Continuous operation may be achieved by pass ing the mixture of reactants and catalyst through a tubular reactor, for example, at such a rate that substantially complete reaction is obtained during the time of residence of the mixture therein. The reactor is heated by any suitable means so that the mixture is at the desired temperature and pressure may be applied if necessary to keep the reactants liquid.
The invention is more clearly indicated by the following examples which are given for illustrative purposes only.
Example I A mixture of about 6 mols of epichlorhydrin.
stannic chloride. The unreacted alcohol was recovered from the mixture by distillation at atmospheric pressure, and the pressure then reduced to about 10 mm. to obtain the product. The desired isopropyl glyceryl chlorhydrin ether boiling at about 70-73 C. at 10 mm. was secured in a yield of approximately 93%.
Example II Examplclll Using a ratio of about four mols oi isopropyl alcohol and one mol of isobutylene oxide to which was added 0.01 mol of stannic chloride, the reaction mixture heated to boiling spontaneously upon addition of the catalyst. After the reaction, the stannic chloride was neutralized by adding about 6 gms. of sodium carbonate with 500 cc. of water, and the product distilled. The primary product boiling at 42 to 46 C. at 10 mm., was obtained in a 43.8% yield and had the probable structure: (CH3) zCHOC (cm) 2CH2OH. A secondary product probably resulting from the isobutylene oxide reacting with the primary product was obtained in 10.9% yield and had the probable structure:
(CI-I3) 2CHOC(CH3) 2CHOC(CH:) 2CH2OH Example IV A mixture of about 12.45 mols of methyl alcohol and 3.11 mols of isopropyl glycidyl ether was chilled, and to it was added about 0.013 mol of stannic chloride. The mixture was heated gently whereupon a vigorous reaction ensued which caused the mixture to boil for about 8 minutes, after which heat was applied and the mixture boiled for an additional 15 minutes. The catalyst was neutralized with 2.5 gins. of sodium carbonate dissolved in 10 cc. of water. Distillation or the mixture yielded about 83.9% 01 isopropyl methyl glycerol diether boiling at about 74 to 77 C. at 10 mm.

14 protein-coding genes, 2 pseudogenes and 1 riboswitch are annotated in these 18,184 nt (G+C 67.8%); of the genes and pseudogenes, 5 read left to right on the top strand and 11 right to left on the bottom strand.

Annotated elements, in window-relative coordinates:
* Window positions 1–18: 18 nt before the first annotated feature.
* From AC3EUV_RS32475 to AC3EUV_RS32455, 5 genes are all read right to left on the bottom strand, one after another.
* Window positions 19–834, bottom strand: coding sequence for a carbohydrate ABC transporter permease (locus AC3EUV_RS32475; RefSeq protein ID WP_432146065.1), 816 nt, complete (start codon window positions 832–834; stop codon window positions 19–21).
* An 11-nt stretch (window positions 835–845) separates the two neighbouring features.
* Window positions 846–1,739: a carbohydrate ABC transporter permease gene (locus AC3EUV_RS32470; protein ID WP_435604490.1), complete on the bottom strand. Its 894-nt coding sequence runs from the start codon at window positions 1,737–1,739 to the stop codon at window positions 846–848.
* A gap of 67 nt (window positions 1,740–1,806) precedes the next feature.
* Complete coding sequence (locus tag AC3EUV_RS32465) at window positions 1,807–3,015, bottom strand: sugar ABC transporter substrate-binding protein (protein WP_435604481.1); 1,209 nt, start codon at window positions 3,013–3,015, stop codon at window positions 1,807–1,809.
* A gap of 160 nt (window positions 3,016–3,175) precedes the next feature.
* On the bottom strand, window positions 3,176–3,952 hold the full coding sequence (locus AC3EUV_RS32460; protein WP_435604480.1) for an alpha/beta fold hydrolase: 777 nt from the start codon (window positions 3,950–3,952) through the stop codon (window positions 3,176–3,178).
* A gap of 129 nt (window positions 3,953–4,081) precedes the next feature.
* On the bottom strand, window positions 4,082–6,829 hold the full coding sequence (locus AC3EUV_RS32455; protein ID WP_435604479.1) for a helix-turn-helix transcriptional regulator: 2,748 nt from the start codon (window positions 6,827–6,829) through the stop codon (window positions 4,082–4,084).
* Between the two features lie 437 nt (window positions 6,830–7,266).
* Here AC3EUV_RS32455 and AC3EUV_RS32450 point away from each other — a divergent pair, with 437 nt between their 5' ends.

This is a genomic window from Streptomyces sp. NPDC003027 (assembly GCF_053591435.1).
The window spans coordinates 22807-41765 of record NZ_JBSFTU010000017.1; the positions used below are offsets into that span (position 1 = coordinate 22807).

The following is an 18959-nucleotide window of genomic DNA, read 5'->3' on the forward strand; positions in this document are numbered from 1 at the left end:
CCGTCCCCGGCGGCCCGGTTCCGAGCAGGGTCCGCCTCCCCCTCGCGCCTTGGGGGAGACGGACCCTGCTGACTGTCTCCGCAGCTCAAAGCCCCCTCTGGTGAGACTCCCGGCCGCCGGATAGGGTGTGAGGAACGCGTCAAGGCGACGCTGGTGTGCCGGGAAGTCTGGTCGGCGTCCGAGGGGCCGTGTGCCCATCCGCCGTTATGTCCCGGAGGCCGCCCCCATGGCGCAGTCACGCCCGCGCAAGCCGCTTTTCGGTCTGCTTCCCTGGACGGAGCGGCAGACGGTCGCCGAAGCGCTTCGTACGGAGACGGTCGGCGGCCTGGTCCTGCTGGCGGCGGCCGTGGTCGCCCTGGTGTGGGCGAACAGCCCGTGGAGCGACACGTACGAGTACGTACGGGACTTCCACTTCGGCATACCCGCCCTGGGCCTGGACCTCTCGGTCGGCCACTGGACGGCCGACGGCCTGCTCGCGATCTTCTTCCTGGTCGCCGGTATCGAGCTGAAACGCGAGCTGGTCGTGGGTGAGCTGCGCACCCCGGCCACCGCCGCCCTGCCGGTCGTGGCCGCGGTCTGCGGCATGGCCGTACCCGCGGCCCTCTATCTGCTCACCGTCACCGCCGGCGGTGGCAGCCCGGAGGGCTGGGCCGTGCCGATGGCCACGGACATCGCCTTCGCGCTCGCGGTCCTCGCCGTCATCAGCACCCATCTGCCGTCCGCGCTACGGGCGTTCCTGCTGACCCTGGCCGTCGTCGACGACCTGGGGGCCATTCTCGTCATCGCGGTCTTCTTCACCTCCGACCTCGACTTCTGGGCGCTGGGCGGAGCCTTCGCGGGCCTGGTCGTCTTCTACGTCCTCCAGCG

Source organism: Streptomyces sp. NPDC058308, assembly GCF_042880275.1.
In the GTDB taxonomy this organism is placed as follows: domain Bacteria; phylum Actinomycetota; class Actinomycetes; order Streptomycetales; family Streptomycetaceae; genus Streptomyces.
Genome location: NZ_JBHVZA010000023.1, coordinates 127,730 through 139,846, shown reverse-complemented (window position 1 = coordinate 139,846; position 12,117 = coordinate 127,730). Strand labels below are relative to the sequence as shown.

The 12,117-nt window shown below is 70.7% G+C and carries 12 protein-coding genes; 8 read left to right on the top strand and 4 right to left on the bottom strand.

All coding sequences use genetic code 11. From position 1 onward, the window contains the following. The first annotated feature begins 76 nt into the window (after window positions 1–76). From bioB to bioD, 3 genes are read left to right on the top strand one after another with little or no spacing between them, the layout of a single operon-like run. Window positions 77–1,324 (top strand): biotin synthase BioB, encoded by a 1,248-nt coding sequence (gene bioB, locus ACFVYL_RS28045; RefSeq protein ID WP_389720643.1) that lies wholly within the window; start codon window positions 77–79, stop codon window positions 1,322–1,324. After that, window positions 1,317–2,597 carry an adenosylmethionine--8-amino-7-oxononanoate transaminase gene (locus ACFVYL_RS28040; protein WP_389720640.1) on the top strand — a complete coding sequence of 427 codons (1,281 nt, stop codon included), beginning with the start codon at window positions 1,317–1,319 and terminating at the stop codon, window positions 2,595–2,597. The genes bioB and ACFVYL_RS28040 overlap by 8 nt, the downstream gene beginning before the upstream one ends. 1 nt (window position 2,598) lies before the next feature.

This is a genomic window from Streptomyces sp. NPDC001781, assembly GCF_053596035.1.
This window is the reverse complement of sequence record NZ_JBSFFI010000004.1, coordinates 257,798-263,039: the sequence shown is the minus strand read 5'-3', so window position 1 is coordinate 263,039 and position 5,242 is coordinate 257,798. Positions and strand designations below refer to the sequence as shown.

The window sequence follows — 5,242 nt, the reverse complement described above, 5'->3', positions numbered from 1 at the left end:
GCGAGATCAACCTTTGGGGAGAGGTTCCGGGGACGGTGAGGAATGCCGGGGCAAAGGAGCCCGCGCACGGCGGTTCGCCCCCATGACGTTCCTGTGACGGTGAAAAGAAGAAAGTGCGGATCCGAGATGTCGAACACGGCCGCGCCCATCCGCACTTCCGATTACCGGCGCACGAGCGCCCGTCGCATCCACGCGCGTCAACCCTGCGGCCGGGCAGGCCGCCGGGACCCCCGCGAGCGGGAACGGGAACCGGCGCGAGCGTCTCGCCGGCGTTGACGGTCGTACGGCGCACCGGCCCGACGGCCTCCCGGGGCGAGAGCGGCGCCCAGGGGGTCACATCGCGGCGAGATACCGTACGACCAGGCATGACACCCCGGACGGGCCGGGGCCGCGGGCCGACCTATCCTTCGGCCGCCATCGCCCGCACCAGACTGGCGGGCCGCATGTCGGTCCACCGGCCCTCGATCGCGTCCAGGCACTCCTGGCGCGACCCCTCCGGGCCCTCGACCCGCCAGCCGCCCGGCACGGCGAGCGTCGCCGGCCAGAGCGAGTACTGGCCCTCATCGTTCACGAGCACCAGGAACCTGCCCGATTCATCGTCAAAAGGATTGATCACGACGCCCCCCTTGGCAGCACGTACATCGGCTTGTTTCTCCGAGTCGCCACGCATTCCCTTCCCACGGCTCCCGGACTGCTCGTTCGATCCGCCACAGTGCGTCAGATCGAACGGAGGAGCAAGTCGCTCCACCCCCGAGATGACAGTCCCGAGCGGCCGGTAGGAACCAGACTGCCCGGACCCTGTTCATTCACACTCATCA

Example V A reaction mixture consisting of about 1.5 mols of para tertiary amyl phenol, 0.5 mol of epichlorhydrln and 0.005 mol of stannic chloride was heated at C. for approximately 9 hours. Isooctane was then added and the greater part of the excess phenol crystallized out. The residue was then vacuum distilled and the cut boiling from about to 154 C. at 0.5 mm. was analyzed. The analysis indicated the presence of 12.95% chlorine, 66.05% carbon and 8.6% hydrogen. The compound theoretically contains 14.0% chlorine, 65.5% carbon and 8.3% hydrogen.
Example VI A mixture of about 2 mols or isopropyl alcohol and 0.5 mol of epichlorhydrin was cooled and 0.01 mol of aluminum chloride added thereto. The
'mixture was refluxed for about 17 hours after which a sample was taken and analyzed. The analysis showed the reaction was complete.
Example VII A mixture of the same quantity of reactants as in Example VI was chilled and about 0.01 mol of antimony pentachloride added. Upon warming to about room temperature, a vigorous reaction set in bringing the mixture rapidly to refluxing temperature. The violence of the reaction was controlled by ice cooling and after the spontaneous reaction subsided, the mixture was heated to reflux. After a total reaction time of about minutes an analysis showed that the reaction was complete.
Example VIII About 4 mols of ethyl alcohol and 1 mol of epichlorhydrin were mixed and 0.02 mol of zinc chloride added to the mixture. After boiling for about 21 hours, an analysis of a sample of the reaction mixture indicated that the desired reaction had occurred.
Example IX A mixture of about 2.0 mols of isopropyl alcohol and 0.5 mol epichlorhydrin was chilled and about 0.005 mol of sublimed ferric chloride added. The mixture was then heated and boiled for about 6 hours after which a sample of the mixture was analyzed and the reaction found to be complete.
Example X About 0.0025 mol stannic chloride was added to a cooled mixture consisting of about 2.0 mols of secondary butyl alcohol and 0.5 mol of epichlorhydrin. The mixture was heated and refluxed for about 17 hours. An analysis showed that the reaction was complete at the end of this time.